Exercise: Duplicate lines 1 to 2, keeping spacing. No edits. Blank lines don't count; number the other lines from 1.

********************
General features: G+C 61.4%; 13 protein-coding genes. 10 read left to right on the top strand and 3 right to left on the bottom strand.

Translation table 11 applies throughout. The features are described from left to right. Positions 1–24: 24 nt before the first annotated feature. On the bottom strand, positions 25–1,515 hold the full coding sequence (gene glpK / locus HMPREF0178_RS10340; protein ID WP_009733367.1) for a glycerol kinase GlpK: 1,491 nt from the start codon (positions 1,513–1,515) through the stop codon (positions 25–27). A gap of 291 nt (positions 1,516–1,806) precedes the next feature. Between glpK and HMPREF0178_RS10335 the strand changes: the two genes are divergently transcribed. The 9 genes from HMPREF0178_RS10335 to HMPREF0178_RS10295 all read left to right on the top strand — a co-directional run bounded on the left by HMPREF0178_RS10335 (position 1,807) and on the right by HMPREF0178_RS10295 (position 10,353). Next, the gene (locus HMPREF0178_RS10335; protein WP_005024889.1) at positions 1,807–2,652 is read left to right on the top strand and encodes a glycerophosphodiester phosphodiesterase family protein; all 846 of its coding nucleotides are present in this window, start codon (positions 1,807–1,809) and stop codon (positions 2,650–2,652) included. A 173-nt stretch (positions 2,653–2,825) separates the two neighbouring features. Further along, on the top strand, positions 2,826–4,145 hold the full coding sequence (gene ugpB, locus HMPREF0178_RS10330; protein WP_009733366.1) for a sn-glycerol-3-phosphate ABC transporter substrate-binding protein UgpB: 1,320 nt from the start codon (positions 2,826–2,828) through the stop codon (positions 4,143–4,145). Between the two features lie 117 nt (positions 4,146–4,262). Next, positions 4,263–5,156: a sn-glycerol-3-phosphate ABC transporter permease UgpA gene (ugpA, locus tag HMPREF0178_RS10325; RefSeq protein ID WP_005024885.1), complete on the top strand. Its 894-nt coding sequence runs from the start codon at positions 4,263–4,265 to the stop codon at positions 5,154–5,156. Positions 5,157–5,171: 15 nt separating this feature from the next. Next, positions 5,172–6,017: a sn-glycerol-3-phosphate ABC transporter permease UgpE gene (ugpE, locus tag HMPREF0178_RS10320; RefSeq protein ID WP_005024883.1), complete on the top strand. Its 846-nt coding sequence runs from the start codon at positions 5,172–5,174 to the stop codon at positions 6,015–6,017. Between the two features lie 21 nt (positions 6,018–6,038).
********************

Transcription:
General features: G+C 61.4%; 13 protein-coding genes. 10 read left to right on the top strand and 3 right to left on the bottom strand.

Translation table 11 applies throughout. The features are described from left to right. Positions 1–24: 24 nt before the first annotated feature. On the bottom strand, positions 25–1,515 hold the full coding sequence (gene glpK / locus HMPREF0178_RS10340; protein ID WP_009733367.1) for a glycerol kinase GlpK: 1,491 nt from the start codon (positions 1,513–1,515) through the stop codon (positions 25–27). A gap of 291 nt (positions 1,516–1,806) precedes the next feature. Between glpK and HMPREF0178_RS10335 the strand changes: the two genes are divergently transcribed. The 9 genes from HMPREF0178_RS10335 to HMPREF0178_RS10295 all read left to right on the top strand — a co-directional run bounded on the left by HMPREF0178_RS10335 (position 1,807) and on the right by HMPREF0178_RS10295 (position 10,353). Next, the gene (locus HMPREF0178_RS10335; protein WP_005024889.1) at positions 1,807–2,652 is read left to right on the top strand and encodes a glycerophosphodiester phosphodiesterase family protein; all 846 of its coding nucleotides are present in this window, start codon (positions 1,807–1,809) and stop codon (positions 2,650–2,652) included. A 173-nt stretch (positions 2,653–2,825) separates the two neighbouring features. Further along, on the top strand, positions 2,826–4,145 hold the full coding sequence (gene ugpB, locus HMPREF0178_RS10330; protein WP_009733366.1) for a sn-glycerol-3-phosphate ABC transporter substrate-binding protein UgpB: 1,320 nt from the start codon (positions 2,826–2,828) through the stop codon (positions 4,143–4,145). Between the two features lie 117 nt (positions 4,146–4,262). Next, positions 4,263–5,156: a sn-glycerol-3-phosphate ABC transporter permease UgpA gene (ugpA, locus tag HMPREF0178_RS10325; RefSeq protein ID WP_005024885.1), complete on the top strand. Its 894-nt coding sequence runs from the start codon at positions 4,263–4,265 to the stop codon at positions 5,154–5,156. Positions 5,157–5,171: 15 nt separating this feature from the next. Next, positions 5,172–6,017: a sn-glycerol-3-phosphate ABC transporter permease UgpE gene (ugpE, locus tag HMPREF0178_RS10320; RefSeq protein ID WP_005024883.1), complete on the top strand. Its 846-nt coding sequence runs from the start codon at positions 5,172–5,174 to the stop codon at positions 6,015–6,017. Between the two features lie 21 nt (positions 6,018–6,038).